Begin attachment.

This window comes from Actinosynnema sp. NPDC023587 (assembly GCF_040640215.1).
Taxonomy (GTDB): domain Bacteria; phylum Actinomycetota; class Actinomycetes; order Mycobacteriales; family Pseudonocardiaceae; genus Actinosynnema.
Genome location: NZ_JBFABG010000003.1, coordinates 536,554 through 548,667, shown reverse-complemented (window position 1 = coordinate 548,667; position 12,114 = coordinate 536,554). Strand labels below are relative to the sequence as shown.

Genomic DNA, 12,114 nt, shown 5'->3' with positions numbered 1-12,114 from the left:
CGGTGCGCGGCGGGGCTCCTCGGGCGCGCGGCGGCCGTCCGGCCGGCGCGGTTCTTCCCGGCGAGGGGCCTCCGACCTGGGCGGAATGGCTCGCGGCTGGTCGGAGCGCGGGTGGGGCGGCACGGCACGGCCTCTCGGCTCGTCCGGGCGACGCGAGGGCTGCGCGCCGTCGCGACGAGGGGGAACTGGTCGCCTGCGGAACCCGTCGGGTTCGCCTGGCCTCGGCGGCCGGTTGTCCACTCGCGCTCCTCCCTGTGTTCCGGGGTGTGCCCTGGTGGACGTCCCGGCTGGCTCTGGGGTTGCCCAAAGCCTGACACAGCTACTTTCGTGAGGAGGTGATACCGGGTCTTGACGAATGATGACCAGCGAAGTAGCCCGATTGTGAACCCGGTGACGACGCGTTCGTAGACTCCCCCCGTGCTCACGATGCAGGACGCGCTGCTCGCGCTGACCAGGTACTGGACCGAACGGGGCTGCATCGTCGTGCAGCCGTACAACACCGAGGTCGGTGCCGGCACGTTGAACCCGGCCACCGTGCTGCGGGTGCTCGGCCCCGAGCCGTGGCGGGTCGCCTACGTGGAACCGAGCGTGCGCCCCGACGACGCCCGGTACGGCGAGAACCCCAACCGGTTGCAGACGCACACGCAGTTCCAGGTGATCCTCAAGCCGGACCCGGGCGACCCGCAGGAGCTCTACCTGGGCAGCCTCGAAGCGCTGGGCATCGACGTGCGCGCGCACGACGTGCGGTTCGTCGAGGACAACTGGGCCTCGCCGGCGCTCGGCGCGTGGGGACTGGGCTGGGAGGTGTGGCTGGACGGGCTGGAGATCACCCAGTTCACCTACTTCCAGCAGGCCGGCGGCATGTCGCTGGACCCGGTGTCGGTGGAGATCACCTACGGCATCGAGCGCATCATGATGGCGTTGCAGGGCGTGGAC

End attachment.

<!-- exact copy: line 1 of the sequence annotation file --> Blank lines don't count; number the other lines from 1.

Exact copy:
This window comes from Actinosynnema sp. NPDC023587 (assembly GCF_040640215.1).